Large-format pioneer feted

Archambault receives posthumous Vision Award

HOLLYWOOD — Noel Archambault, a pioneering large-format camera operator-stereographer who was killed last year in an aircraft crash while filming “Galapagos: The Enchanted Voyage” (Daily Variety, July 2), will be honored posthumously with the first annual Kodak Vision Award for large-format cinematography.

The Large Format Cinema Assn. and Eastman Kodak Co. will present the award on the evening of May 19, after the opening reception of the LFCA 1999 conference and film fest, which will run May 19-21 in L.A.

An accomplished cinematographer, stereographer and camera operator, Archambault was an expert in the large-format 3-D process. He worked on nearly every large-format 3-D film ever made.

Archambault also contributed to a number of 2-D films, including “Rolling Stones: At the Max” and “Cosmic Voyage.”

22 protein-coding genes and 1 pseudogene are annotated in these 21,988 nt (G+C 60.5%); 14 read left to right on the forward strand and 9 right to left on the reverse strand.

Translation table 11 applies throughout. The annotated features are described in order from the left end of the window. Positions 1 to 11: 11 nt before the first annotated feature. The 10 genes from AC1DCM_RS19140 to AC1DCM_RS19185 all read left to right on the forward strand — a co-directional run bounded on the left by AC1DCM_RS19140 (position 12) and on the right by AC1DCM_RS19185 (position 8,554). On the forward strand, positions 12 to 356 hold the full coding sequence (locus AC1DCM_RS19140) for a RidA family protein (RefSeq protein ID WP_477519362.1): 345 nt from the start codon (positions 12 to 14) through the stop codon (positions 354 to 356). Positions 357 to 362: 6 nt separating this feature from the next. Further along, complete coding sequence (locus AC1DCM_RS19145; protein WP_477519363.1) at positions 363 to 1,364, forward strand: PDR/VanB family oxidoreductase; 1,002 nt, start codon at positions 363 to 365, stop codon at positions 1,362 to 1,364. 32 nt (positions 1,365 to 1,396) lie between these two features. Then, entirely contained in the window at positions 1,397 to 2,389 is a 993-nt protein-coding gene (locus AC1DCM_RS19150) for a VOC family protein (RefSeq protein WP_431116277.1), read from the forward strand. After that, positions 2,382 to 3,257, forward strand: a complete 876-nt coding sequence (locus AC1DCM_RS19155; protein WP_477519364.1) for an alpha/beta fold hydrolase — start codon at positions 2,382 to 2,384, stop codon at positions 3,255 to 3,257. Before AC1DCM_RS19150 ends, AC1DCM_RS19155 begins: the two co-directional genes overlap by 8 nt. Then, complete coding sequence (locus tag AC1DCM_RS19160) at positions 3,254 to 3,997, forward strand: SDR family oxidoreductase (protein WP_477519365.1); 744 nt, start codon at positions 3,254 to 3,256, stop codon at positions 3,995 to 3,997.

“Most of the large-format theaters being built today are 3-D theaters,” said LFCA prexy Christopher Reyna. “But if it wasn’t for Noel Archambault’s stereo-graphic achievements, there might not be any decent 3-D imageware available to show in those theaters. The current dynamic growth of our industry is in large part due to his contributions.”

The Kodak Vision Award has been given to cinematographers, producers and filmmakers whose works embody vision, imagination and leadership in film-making. The LFCA board of directors voted unanimously to bestow the award on Archambault.